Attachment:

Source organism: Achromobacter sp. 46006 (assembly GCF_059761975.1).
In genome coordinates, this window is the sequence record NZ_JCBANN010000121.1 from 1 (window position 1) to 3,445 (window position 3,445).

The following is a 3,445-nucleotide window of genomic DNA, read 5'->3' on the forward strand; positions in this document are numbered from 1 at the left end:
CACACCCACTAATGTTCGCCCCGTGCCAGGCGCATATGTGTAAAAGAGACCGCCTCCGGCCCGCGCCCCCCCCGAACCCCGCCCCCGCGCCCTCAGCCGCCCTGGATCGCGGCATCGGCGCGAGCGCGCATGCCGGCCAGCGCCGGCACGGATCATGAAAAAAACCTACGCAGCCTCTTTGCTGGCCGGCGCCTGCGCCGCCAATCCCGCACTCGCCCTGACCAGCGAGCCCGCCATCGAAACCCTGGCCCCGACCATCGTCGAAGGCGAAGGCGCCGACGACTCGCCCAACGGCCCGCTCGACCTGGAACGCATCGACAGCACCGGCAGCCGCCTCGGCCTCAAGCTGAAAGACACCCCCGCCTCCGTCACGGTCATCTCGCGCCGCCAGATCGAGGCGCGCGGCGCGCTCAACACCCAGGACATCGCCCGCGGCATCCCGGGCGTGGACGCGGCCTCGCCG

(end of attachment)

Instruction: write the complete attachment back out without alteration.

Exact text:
Source organism: Achromobacter sp. 46006 (assembly GCF_059761975.1).
In genome coordinates, this window is the sequence record NZ_JCBANN010000121.1 from 1 (window position 1) to 3,445 (window position 3,445).

The following is a 3,445-nucleotide window of genomic DNA, read 5'->3' on the forward strand; positions in this document are numbered from 1 at the left end:
CACACCCACTAATGTTCGCCCCGTGCCAGGCGCATATGTGTAAAAGAGACCGCCTCCGGCCCGCGCCCCCCCCGAACCCCGCCCCCGCGCCCTCAGCCGCCCTGGATCGCGGCATCGGCGCGAGCGCGCATGCCGGCCAGCGCCGGCACGGATCATGAAAAAAACCTACGCAGCCTCTTTGCTGGCCGGCGCCTGCGCCGCCAATCCCGCACTCGCCCTGACCAGCGAGCCCGCCATCGAAACCCTGGCCCCGACCATCGTCGAAGGCGAAGGCGCCGACGACTCGCCCAACGGCCCGCTCGACCTGGAACGCATCGACAGCACCGGCAGCCGCCTCGGCCTCAAGCTGAAAGACACCCCCGCCTCCGTCACGGTCATCTCGCGCCGCCAGATCGAGGCGCGCGGCGCGCTCAACACCCAGGACATCGCCCGCGGCATCCCGGGCGTGGACGCGGCCTCGCCG